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Coming Out of the Dark


I have been having problems for weeks. I can no longer trust my ability to tell time

between 4:30 pm and 9:30 pm. I tell my family that it is 7:00 pm, 8:30 pm, 9:00 pm, or 10: 30 pm, and I am always wrong. With the setting sun and resulting darkness of each day, my confusion grew with the wearying darkness of 2020. The world shifted for communities in 2020. A life-sapping virus confronted us, making us give up the life we knew. We washed our hands, our mail, and our groceries. People started to fight about wearing masks. Family, the source of comfort, and joy became contaminated enemies. Malls, movie theaters, and offices shut down—the economic downturn hurt many. We learned to zoom into the night. Terrible things caused us to cry for justice. Hospitals filled. Too many funerals and memorial services took place. The ship of state looked like it might unravel. Often at night, the darkness felt like a heavy blanket of fear and anger.


However, not all darkness is terrible. Sometimes in darkness, change comes. In the Christian scripture of Luke 2:8-20, shepherds shoved to society's edges sit in the dark doing a lowly job. They are in the hidden underclass. They are ignored, oppressed, and maybe depressed. One night, the angel announces that God, who created the world out of darkness, has created a new world for all people. It is a world where God has shaped a new way to relate to humanity. The angel tells shepherds about the birth of Jesus, a Savior, and Messiah. With the sound of joy tempering the dark, the shepherds rejoice and receive a new message: God has brought hope, peace, and life for them and others.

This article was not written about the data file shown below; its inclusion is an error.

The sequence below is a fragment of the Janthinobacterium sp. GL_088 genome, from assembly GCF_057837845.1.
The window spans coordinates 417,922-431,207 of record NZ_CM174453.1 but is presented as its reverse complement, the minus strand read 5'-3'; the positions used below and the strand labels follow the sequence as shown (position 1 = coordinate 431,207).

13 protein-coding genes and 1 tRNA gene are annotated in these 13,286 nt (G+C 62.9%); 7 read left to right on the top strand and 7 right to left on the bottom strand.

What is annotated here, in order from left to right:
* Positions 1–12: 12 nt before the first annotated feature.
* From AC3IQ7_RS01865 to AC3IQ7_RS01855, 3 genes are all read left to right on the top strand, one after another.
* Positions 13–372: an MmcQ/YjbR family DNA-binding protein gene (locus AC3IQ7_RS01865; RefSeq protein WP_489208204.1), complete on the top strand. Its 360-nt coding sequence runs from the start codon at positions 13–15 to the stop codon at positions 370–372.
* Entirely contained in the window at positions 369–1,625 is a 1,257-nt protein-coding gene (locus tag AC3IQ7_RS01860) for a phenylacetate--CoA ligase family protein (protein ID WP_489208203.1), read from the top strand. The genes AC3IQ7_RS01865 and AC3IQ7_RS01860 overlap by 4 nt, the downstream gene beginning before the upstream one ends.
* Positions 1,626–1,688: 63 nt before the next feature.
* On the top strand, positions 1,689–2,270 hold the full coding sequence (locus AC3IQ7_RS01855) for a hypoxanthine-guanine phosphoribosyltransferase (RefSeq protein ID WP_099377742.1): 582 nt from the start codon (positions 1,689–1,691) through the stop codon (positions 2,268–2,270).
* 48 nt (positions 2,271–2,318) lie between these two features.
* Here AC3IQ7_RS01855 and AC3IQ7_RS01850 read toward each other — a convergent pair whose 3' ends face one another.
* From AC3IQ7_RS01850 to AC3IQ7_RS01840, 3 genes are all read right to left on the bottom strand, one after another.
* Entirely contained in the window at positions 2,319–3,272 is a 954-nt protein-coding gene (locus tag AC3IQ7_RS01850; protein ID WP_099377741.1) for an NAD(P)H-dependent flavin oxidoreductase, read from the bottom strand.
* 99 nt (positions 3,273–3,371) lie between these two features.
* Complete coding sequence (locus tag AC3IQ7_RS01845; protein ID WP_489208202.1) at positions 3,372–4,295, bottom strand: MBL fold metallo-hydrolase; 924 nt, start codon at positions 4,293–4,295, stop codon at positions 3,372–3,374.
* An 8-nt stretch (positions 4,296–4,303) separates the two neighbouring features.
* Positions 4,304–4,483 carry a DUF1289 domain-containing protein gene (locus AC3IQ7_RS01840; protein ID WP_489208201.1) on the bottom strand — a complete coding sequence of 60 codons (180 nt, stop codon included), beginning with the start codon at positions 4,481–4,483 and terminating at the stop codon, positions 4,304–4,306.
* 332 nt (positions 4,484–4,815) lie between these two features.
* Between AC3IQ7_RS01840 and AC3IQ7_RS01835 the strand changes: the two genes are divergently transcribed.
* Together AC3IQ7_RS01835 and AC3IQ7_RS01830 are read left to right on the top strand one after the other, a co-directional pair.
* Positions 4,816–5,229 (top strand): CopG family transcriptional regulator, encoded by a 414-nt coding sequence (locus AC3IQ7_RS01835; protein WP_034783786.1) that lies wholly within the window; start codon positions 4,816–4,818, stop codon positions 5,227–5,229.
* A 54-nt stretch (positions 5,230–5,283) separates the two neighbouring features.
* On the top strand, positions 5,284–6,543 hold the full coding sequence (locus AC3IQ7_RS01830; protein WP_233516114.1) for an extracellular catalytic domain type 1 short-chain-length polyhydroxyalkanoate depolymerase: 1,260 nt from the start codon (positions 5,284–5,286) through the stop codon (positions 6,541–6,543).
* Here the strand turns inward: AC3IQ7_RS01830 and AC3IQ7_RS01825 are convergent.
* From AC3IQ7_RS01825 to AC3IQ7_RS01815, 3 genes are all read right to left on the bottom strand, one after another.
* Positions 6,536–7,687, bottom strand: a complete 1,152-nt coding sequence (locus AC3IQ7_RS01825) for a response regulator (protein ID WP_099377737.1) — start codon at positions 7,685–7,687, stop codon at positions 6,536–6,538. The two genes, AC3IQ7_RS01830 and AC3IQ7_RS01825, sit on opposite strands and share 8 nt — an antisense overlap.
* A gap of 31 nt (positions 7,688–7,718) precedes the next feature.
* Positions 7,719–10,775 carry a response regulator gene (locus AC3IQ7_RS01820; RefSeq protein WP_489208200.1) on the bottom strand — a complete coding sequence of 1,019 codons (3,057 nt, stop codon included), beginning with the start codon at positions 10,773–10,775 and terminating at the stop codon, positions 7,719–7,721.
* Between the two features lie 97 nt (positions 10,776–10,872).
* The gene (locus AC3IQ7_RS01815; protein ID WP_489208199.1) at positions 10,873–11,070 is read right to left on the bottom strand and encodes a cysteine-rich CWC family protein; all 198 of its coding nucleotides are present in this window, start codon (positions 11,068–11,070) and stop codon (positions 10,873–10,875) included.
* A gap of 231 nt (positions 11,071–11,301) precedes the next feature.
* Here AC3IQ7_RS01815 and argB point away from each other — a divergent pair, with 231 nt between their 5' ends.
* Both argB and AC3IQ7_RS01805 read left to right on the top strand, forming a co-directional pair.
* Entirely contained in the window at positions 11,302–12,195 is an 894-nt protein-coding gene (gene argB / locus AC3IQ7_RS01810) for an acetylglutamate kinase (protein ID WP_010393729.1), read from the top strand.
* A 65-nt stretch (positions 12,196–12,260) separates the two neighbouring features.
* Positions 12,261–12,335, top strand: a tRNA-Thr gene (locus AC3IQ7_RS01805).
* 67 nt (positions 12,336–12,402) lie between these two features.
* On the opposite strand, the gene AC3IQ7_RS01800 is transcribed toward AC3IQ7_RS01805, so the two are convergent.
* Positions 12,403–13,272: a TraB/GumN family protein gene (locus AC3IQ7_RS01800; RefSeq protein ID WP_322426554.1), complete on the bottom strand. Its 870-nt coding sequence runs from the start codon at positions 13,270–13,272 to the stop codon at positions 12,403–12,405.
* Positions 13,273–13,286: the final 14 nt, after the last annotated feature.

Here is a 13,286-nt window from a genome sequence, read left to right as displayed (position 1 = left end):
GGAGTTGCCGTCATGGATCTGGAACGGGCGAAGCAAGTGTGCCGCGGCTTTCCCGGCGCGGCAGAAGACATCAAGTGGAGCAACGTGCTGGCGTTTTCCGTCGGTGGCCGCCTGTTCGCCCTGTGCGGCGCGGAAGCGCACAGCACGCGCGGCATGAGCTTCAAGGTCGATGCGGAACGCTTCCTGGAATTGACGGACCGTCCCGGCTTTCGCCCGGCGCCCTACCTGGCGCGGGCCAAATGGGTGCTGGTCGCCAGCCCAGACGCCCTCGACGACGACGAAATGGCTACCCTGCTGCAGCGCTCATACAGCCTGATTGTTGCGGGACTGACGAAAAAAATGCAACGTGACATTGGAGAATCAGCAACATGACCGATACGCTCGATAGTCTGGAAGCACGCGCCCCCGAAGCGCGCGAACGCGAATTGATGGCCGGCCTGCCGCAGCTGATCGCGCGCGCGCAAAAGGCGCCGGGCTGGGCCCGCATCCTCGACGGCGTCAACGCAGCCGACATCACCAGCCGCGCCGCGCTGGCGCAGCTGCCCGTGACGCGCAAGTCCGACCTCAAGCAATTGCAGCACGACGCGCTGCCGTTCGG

In the dark, the shepherds get together, then make a plan, and then go to Bethlehem to see this baby, the Savior. Enlightened, they then tell others about their experience of meeting the one God has sent. They go back to their sheep and fields with darkness still around them. However, shameful darkness does not cling to them as it did before. They have heard and received hope in the dark. Hope gives them peace. In peace, they have found unity, and in harmony, they have moved toward freedom as spirituality renewed people who reimagine their value.


Reflection Notes

  • Holy change in dark places or confusing episodes in our lives can be ours.

  • Listen and look for the movement of the Holy.

  • Embrace the messages of change that come to you.

  • Unify with your communities

  • Envision the steps you need to take to move forward to a new life in God.

  • Begin moving even if answers are still in the shadows. As you go, you will find your blessings as you come out of the dark.

  • What blessings have been revealed to you in using this spiritual exercise?

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